The Green Thumb’s Guide: 10 Simple Tips for Growing a Vegetable Garden—Anywhere!

Ever dreamed of growing your own vegetable garden? From choosing the perfect location to picking what to grow (and how much to water), these simple tips can make a green thumb out of any first-time grower.

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Creative containers for a vegetable garden
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How to grow a vegetable garden when you’ve got no room

Wondering how to grow a vegetable garden when you’re in an apartment or condo, or simply don’t have space in your yard? In a word: Containers! If you have a pot that holds soil and allows for drainage, you’ve got yourself a potential vegetable garden. A mint tin, an old washtub, a basket, a trash can or a wine box can all be repurposed as garden containers—just add drain holes to the sides and bottom and fill it with soil.

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Community vegetable garden
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Find the right spot

If you have a flood of light coming in through south-facing windows, or an entryway with plenty of sun and room for both a path and plants, you’re in business. Setting up an indoor space with supplemental light is also an option. Rooftops, decks and bal­conies are great places for a vegetable garden, too. Use walls, fences and hanging gardens to optimize finite space. If your home has limited access to the outdoors, your best bet may be to find a community garden or share the yard of a neighbour.

You can also try these inspired indoor gardening ideas.

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How to start a vegetable garden - box of fresh picked produce
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Keep an eye on things

Place the vegetable garden where you can see it from a window, in a spot you pass by on a daily basis or in a place you like to be. This immediately shifts the garden experience from burden to lifestyle. Time spent tending to your garden—a few minutes here and there—becomes part of your every day routine.

Find out which plants will attract butterflies and birds to your garden.

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Start small with your vegetable garden
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Start small

Raised beds, troughs and potted stairway gardens help focus your attention and manage your time. At this scale, you can easily see where to weed and what needs to be watered.

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How to grow a vegetable garden - snap peas in pod
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Grow what you love

Find the things that make you happy—plants you enjoy cooking with or simply looking at. Make sure they work in your climate.

First-timer grower? Here’s what you should know before starting a garden.

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Balcony vegetable garden
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Set yourself up for success

Many plants need shelter from wind and animals. Take notice of who might be out to eat your garden before you do, and pinpoint your sunniest locations. A vegetable garden usually requires full sun (six to eight hours of direct light).

Don’t miss these helpful hints for urban gardeners.

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Watering your vegetable garden
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Get watering right

Soil-level watering helps prevent disease and conserve water. A well-planned drip or soaker hose system with an irrig­ation timer takes the worry out of gardening and reduces your time commitment. There are simple setups that connect to a spigot and can be run along patios, and more elab­orate systems for larger gardens. Nanny pots are perfect for small containers that would otherwise be watered by hand. If you’re away for a long weekend or simply want to guarantee your plants are getting the water they need, fill a bottle with water, flip it over and push the open end into the soil. The soil will seal the opening, and water will flow from the bottle as the soil dries out.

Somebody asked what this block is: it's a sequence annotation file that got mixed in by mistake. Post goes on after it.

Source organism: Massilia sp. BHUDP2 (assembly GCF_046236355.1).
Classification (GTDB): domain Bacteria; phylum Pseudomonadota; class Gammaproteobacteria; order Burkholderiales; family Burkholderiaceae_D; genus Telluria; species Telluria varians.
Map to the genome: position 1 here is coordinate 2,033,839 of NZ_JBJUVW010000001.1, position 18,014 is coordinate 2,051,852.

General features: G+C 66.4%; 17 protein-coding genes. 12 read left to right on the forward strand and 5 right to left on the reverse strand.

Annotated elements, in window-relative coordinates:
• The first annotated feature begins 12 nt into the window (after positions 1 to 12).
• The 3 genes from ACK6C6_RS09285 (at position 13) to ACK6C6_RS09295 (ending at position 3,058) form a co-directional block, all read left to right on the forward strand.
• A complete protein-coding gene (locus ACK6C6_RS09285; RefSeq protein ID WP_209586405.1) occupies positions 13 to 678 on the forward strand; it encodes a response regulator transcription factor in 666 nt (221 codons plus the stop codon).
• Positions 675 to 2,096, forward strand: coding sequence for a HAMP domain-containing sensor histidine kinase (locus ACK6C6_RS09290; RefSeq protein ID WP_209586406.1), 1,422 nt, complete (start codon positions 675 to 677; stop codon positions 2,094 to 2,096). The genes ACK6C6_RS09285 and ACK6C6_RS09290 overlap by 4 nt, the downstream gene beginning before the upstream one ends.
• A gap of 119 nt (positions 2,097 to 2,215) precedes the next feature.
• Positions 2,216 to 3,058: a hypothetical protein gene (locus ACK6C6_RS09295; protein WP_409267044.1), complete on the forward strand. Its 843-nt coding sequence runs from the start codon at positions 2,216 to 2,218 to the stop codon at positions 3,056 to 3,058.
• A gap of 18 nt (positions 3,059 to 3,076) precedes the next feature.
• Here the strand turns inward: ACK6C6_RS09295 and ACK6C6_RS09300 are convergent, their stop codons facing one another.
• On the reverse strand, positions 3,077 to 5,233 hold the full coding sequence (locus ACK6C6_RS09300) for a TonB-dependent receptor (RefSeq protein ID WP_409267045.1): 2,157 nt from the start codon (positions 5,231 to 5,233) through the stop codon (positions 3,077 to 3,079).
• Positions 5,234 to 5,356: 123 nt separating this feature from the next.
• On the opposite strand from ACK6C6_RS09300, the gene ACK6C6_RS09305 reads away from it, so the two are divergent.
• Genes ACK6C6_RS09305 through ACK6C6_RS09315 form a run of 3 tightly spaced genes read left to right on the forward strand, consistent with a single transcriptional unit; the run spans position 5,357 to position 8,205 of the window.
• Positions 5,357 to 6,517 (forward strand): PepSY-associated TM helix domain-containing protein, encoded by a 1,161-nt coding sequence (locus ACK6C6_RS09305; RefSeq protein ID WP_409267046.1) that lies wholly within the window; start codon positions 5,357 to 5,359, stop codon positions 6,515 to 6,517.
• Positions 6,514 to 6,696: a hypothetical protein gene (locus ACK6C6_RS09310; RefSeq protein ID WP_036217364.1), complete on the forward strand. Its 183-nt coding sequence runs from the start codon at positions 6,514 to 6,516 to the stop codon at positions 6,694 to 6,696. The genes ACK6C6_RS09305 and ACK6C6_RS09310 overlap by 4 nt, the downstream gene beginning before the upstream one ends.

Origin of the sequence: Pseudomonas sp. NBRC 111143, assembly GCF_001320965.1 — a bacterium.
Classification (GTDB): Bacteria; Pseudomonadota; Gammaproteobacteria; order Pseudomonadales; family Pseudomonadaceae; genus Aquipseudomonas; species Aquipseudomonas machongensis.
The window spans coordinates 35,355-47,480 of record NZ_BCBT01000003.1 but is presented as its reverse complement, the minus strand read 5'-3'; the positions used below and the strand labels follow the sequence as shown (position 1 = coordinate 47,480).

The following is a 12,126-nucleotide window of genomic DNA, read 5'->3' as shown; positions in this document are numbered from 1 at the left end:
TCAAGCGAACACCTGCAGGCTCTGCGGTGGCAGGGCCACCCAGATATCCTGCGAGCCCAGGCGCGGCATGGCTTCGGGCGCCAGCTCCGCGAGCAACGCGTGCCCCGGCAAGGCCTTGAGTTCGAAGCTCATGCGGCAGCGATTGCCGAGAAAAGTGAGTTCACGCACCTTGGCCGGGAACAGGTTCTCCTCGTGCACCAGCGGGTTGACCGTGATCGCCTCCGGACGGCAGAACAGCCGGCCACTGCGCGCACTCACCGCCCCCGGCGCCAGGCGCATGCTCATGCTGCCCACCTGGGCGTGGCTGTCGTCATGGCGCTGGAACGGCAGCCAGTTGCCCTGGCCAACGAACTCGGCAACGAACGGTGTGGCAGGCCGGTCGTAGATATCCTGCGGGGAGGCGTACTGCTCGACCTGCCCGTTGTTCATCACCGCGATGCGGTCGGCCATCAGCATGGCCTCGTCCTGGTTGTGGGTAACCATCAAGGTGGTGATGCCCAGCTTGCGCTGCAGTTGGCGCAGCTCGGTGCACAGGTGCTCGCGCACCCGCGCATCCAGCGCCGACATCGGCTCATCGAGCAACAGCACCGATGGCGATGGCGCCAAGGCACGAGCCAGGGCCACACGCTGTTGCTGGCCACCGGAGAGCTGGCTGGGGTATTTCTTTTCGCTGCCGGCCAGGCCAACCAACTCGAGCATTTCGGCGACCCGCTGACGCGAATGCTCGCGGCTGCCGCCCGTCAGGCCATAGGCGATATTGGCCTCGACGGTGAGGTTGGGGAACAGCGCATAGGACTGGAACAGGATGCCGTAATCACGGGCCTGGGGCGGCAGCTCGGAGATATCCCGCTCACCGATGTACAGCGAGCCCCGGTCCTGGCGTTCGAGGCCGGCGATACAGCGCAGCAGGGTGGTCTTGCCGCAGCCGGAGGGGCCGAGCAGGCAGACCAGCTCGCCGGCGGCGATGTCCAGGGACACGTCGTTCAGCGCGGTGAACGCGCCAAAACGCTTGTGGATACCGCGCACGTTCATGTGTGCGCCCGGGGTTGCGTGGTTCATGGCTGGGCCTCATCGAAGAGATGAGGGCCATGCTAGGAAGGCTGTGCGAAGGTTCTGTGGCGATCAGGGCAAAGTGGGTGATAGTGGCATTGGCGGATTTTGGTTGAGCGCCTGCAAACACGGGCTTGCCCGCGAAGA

Want to grow your own home remedies? Add these healing plants to your plot.

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Attracting pollinators to your vegetable garden
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Take cues from Mother Nature

In the wild, water runs downhill. So too should water in your garden. Make sure planters and garden beds have adequate drainage. Tend your soil, adding organic matter to make a healthy home for beneficial soil microbes and decomposers. And plant in polycultures—meaning, grow mul­tiple crops in the same place. Divers­ity will minimize problems with pests and attract pollinators to your garden.

Here’s what you can do right now to help save the bees.

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Healthy pepper plant in a vegetable garden
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If it ain’t broke, don’t fix it

When a plant looks happy, it prob­ably is, and further watering or fertilizing won’t make it happier. In fact, the opposite may occur.

Check out more gardening tips that could save you time, money and effort.

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How to grow a vegetable garden anywhere
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Let go of “perfect”

Expect to encounter a mix of one-hit wonders, consistent winners and lost causes. Don’t wait for everything to be “just so” to start planting—embrace the fact that gardens are the definition of change. Some plants thrive while others die; you and your garden will evolve together.

Now that you know how to grow a vegetable garden, find out the best flowers for planters.

Reader's Digest Canada
Originally Published in Reader's Digest Canada

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